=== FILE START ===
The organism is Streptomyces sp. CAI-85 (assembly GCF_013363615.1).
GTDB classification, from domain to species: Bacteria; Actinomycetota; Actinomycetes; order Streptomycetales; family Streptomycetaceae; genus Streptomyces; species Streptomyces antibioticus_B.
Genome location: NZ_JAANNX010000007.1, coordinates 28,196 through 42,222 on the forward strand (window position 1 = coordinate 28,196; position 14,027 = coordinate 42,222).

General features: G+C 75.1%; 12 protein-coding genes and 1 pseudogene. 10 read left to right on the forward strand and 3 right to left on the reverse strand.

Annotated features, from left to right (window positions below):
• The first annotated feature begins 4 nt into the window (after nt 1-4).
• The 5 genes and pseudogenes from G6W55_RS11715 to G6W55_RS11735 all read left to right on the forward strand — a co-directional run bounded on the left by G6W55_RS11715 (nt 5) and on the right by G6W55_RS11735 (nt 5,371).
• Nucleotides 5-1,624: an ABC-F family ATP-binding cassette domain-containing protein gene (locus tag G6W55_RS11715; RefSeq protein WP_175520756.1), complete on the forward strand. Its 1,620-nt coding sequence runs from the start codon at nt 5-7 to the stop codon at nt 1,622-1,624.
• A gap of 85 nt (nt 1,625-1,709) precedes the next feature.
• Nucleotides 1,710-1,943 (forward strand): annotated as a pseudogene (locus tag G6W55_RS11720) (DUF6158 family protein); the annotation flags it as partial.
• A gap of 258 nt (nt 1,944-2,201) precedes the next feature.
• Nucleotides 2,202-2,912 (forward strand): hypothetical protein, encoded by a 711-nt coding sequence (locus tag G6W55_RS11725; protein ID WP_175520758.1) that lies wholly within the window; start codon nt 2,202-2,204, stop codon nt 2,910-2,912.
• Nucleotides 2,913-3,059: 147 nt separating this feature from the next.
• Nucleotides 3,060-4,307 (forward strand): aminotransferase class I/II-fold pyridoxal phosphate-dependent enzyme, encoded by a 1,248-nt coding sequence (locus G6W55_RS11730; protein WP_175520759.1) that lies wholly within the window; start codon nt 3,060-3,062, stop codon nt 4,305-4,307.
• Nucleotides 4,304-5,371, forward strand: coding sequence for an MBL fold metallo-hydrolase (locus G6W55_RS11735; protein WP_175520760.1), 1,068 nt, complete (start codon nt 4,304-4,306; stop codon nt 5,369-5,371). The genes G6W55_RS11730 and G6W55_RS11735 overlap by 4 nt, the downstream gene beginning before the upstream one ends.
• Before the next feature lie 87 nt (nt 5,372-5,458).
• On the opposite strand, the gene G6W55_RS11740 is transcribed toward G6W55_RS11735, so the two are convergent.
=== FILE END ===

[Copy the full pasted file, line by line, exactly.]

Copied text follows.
The organism is Streptomyces sp. CAI-85 (assembly GCF_013363615.1).
GTDB classification, from domain to species: Bacteria; Actinomycetota; Actinomycetes; order Streptomycetales; family Streptomycetaceae; genus Streptomyces; species Streptomyces antibioticus_B.
Genome location: NZ_JAANNX010000007.1, coordinates 28,196 through 42,222 on the forward strand (window position 1 = coordinate 28,196; position 14,027 = coordinate 42,222).

General features: G+C 75.1%; 12 protein-coding genes and 1 pseudogene. 10 read left to right on the forward strand and 3 right to left on the reverse strand.

Annotated features, from left to right (window positions below):
• The first annotated feature begins 4 nt into the window (after nt 1-4).
• The 5 genes and pseudogenes from G6W55_RS11715 to G6W55_RS11735 all read left to right on the forward strand — a co-directional run bounded on the left by G6W55_RS11715 (nt 5) and on the right by G6W55_RS11735 (nt 5,371).
• Nucleotides 5-1,624: an ABC-F family ATP-binding cassette domain-containing protein gene (locus tag G6W55_RS11715; RefSeq protein WP_175520756.1), complete on the forward strand. Its 1,620-nt coding sequence runs from the start codon at nt 5-7 to the stop codon at nt 1,622-1,624.
• A gap of 85 nt (nt 1,625-1,709) precedes the next feature.
• Nucleotides 1,710-1,943 (forward strand): annotated as a pseudogene (locus tag G6W55_RS11720) (DUF6158 family protein); the annotation flags it as partial.
• A gap of 258 nt (nt 1,944-2,201) precedes the next feature.
• Nucleotides 2,202-2,912 (forward strand): hypothetical protein, encoded by a 711-nt coding sequence (locus tag G6W55_RS11725; protein ID WP_175520758.1) that lies wholly within the window; start codon nt 2,202-2,204, stop codon nt 2,910-2,912.
• Nucleotides 2,913-3,059: 147 nt separating this feature from the next.
• Nucleotides 3,060-4,307 (forward strand): aminotransferase class I/II-fold pyridoxal phosphate-dependent enzyme, encoded by a 1,248-nt coding sequence (locus G6W55_RS11730; protein WP_175520759.1) that lies wholly within the window; start codon nt 3,060-3,062, stop codon nt 4,305-4,307.
• Nucleotides 4,304-5,371, forward strand: coding sequence for an MBL fold metallo-hydrolase (locus G6W55_RS11735; protein WP_175520760.1), 1,068 nt, complete (start codon nt 4,304-4,306; stop codon nt 5,369-5,371). The genes G6W55_RS11730 and G6W55_RS11735 overlap by 4 nt, the downstream gene beginning before the upstream one ends.
• Before the next feature lie 87 nt (nt 5,372-5,458).
• On the opposite strand, the gene G6W55_RS11740 is transcribed toward G6W55_RS11735, so the two are convergent.